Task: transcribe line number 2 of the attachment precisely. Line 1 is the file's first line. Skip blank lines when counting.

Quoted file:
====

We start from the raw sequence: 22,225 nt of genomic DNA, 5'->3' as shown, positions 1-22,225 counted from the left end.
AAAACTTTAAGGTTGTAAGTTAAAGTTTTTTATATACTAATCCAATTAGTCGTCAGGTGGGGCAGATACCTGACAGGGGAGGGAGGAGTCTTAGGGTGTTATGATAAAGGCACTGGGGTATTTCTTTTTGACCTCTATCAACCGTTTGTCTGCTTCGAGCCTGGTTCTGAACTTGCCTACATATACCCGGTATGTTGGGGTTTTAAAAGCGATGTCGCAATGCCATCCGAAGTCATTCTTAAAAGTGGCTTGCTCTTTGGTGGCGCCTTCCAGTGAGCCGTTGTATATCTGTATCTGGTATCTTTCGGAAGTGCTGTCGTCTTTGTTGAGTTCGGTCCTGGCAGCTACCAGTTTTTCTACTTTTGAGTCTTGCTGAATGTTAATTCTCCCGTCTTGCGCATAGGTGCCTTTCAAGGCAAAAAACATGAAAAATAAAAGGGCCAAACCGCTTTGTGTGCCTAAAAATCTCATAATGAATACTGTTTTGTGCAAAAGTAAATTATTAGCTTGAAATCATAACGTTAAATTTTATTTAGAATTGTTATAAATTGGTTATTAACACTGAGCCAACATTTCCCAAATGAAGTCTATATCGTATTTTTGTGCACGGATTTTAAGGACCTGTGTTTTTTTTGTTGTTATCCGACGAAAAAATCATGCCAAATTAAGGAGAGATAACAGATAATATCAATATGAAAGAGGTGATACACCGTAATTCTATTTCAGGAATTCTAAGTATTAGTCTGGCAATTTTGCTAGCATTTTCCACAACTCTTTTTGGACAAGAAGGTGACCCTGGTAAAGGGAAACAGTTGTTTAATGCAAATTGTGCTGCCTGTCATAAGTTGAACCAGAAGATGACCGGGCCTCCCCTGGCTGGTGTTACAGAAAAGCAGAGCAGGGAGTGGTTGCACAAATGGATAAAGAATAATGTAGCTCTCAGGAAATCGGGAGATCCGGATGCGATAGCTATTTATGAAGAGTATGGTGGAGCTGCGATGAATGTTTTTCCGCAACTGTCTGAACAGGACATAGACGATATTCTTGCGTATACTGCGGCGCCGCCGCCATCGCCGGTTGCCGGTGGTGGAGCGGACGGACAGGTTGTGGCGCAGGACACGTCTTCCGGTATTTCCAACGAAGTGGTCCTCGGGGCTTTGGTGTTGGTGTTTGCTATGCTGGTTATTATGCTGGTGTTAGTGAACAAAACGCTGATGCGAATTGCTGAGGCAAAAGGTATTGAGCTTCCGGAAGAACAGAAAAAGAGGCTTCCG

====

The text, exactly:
AAAACTTTAAGGTTGTAAGTTAAAGTTTTTTATATACTAATCCAATTAGTCGTCAGGTGGGGCAGATACCTGACAGGGGAGGGAGGAGTCTTAGGGTGTTATGATAAAGGCACTGGGGTATTTCTTTTTGACCTCTATCAACCGTTTGTCTGCTTCGAGCCTGGTTCTGAACTTGCCTACATATACCCGGTATGTTGGGGTTTTAAAAGCGATGTCGCAATGCCATCCGAAGTCATTCTTAAAAGTGGCTTGCTCTTTGGTGGCGCCTTCCAGTGAGCCGTTGTATATCTGTATCTGGTATCTTTCGGAAGTGCTGTCGTCTTTGTTGAGTTCGGTCCTGGCAGCTACCAGTTTTTCTACTTTTGAGTCTTGCTGAATGTTAATTCTCCCGTCTTGCGCATAGGTGCCTTTCAAGGCAAAAAACATGAAAAATAAAAGGGCCAAACCGCTTTGTGTGCCTAAAAATCTCATAATGAATACTGTTTTGTGCAAAAGTAAATTATTAGCTTGAAATCATAACGTTAAATTTTATTTAGAATTGTTATAAATTGGTTATTAACACTGAGCCAACATTTCCCAAATGAAGTCTATATCGTATTTTTGTGCACGGATTTTAAGGACCTGTGTTTTTTTTGTTGTTATCCGACGAAAAAATCATGCCAAATTAAGGAGAGATAACAGATAATATCAATATGAAAGAGGTGATACACCGTAATTCTATTTCAGGAATTCTAAGTATTAGTCTGGCAATTTTGCTAGCATTTTCCACAACTCTTTTTGGACAAGAAGGTGACCCTGGTAAAGGGAAACAGTTGTTTAATGCAAATTGTGCTGCCTGTCATAAGTTGAACCAGAAGATGACCGGGCCTCCCCTGGCTGGTGTTACAGAAAAGCAGAGCAGGGAGTGGTTGCACAAATGGATAAAGAATAATGTAGCTCTCAGGAAATCGGGAGATCCGGATGCGATAGCTATTTATGAAGAGTATGGTGGAGCTGCGATGAATGTTTTTCCGCAACTGTCTGAACAGGACATAGACGATATTCTTGCGTATACTGCGGCGCCGCCGCCATCGCCGGTTGCCGGTGGTGGAGCGGACGGACAGGTTGTGGCGCAGGACACGTCTTCCGGTATTTCCAACGAAGTGGTCCTCGGGGCTTTGGTGTTGGTGTTTGCTATGCTGGTTATTATGCTGGTGTTAGTGAACAAAACGCTGATGCGAATTGCTGAGGCAAAAGGTATTGAGCTTCCGGAAGAACAGAAAAAGAGGCTTCCG